Attending vigil


#1

For several years now I have not been able to attend the vigil. Now finally the local buses are going to begin running in the evenings from 7pm-11pm. And that’s on Saturdays too. I was told by a fellow parishioner that the vigil is over at 6PM. That leaves an hour to sit around. I will talk to the priest about this but I thought I’d ask here too. If it’s cold and rainy or such and I have to sit around for a hour, would that be a valid excuse to attend just the weekday Mass? In the winter anyway?

Bill


#2

Bill, we can’t tell you that. It is for you to discern given all the facts of your specific situation, and best discerned with the help of your pastor.


#3

Just a note, I think technically the Saturday evening Mass is usually a “Mass of Anticipation”, rather than a true Vigil Mass, which has specific readings, etc. for a Vigil.

Anyway, I echo 1ke that this is something for you to decide: probably depends on different factors: weather, your state of health, if there is a place to wait, if you have other obligations (work, taking care of family), etc.


#4

The priests here on CAF have explained that it is neither to be called a vigil Mass or an Anticipatory Mass. It is just the regular Sunday Mass on Sat. evening. There is no difference in the Mass if it is said on Sat. evening or Sunday morning, and the obligation is fulfilled at either time.


#5

CB - - Thanks for the clarification! I read something once (a while ago) and thought I knew it all. :slight_smile: Not the case…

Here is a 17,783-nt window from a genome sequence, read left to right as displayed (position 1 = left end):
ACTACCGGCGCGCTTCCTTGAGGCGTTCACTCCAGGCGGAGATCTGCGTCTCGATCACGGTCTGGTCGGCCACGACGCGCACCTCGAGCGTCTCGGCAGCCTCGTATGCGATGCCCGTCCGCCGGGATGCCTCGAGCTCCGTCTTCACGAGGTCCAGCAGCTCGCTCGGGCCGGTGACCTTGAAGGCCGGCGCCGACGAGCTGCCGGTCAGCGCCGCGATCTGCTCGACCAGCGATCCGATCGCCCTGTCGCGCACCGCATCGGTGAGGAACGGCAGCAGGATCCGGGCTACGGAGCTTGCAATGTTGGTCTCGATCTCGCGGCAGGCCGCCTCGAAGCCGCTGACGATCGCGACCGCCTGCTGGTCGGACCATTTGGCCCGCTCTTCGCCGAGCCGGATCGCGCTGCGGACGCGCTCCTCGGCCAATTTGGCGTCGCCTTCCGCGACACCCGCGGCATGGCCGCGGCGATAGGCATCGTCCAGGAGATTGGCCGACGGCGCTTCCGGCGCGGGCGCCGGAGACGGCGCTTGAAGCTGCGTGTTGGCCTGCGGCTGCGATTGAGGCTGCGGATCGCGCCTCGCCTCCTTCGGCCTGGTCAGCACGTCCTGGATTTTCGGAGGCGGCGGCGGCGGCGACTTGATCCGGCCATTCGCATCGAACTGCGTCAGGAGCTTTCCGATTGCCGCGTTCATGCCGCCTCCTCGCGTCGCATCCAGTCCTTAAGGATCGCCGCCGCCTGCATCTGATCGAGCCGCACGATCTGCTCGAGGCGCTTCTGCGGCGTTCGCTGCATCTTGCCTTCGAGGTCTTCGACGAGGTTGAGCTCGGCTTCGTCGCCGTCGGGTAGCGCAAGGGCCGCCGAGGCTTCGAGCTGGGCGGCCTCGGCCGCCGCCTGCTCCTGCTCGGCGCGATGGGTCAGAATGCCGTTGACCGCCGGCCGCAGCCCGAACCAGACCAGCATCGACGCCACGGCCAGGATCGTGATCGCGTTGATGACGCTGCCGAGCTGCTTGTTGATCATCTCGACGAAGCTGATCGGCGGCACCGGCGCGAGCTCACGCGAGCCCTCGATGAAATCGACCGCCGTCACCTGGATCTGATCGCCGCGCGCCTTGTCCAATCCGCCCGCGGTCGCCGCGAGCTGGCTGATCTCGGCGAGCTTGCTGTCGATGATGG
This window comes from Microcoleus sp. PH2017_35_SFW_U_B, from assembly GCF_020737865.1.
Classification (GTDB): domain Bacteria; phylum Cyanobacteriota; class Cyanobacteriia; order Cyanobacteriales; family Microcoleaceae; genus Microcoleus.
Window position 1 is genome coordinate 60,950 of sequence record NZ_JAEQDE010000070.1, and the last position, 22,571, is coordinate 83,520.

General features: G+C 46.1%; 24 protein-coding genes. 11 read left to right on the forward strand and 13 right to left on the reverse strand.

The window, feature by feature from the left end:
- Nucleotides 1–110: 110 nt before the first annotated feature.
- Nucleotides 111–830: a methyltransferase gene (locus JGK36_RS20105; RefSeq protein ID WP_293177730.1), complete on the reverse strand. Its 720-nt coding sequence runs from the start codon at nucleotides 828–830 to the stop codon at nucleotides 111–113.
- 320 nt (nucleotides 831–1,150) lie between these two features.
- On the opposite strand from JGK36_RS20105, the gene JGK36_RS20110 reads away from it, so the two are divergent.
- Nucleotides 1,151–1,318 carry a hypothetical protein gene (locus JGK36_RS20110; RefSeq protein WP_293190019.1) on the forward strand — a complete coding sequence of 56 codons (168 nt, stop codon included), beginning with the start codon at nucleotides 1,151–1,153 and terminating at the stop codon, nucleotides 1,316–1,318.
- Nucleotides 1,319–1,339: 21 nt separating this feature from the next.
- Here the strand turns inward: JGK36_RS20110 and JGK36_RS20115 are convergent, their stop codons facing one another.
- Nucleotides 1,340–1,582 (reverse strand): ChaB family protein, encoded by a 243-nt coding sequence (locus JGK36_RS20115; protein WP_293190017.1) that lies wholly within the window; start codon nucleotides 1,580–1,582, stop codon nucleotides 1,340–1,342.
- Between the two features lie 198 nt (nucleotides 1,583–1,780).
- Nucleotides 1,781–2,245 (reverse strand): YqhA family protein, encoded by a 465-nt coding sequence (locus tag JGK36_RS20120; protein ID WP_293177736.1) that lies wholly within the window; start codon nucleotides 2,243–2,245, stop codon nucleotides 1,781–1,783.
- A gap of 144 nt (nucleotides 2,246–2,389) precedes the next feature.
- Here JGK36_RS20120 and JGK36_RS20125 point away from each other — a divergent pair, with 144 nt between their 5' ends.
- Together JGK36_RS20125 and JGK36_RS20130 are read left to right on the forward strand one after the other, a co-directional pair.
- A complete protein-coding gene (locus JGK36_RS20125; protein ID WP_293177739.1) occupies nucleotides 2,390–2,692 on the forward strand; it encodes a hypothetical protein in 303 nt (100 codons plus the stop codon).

#6

Correct it’s just a Sunday Mass; however there are some evening Masses that are quite properly “vigil” Masses with their own readings. Christmas is one, Pentecost is another (which is always on Sunday) and some feasts like the solemnity of St. John the Baptist. And there’s the Easter Vigil which is a particular case.

But on normal Sundays during the seasons (Advent, Lent, Eastertide and OT), the Sunday Mass is just a Sunday Mass celebrated the previous evening on what is “liturgically” Sunday (after Sundown/First Vespers).


#7

Or the Lord’s Day. (dies dominici, in Latin) Christianized term

Sunday is solis dies in Latin or heméra helíou in Greek (midnight to midnight) more pagan.


#8

My Parish has a board out front and it mentions Vigil on Saturdays. I don’t know then what that’s about.

Bill


#9

Many parishes do this. It’s been actually widely accepted that way but as some have posted, it can be confusing on Easter and Pentecost. Eve is similarly a problem on Christmas.


#10

The common meaning of vigil is evening.

Etymology: Anglo-French and Old French vigile “watch, guard; eve of a holy day” (12c.), from Latin vigilia “a watch, watchfulness,” from vigil “watchful, awake, on the watch, alert,” …

etymonline.com/index.php?allowed_in_frame=0&search=vigil&searchmode=none


#11

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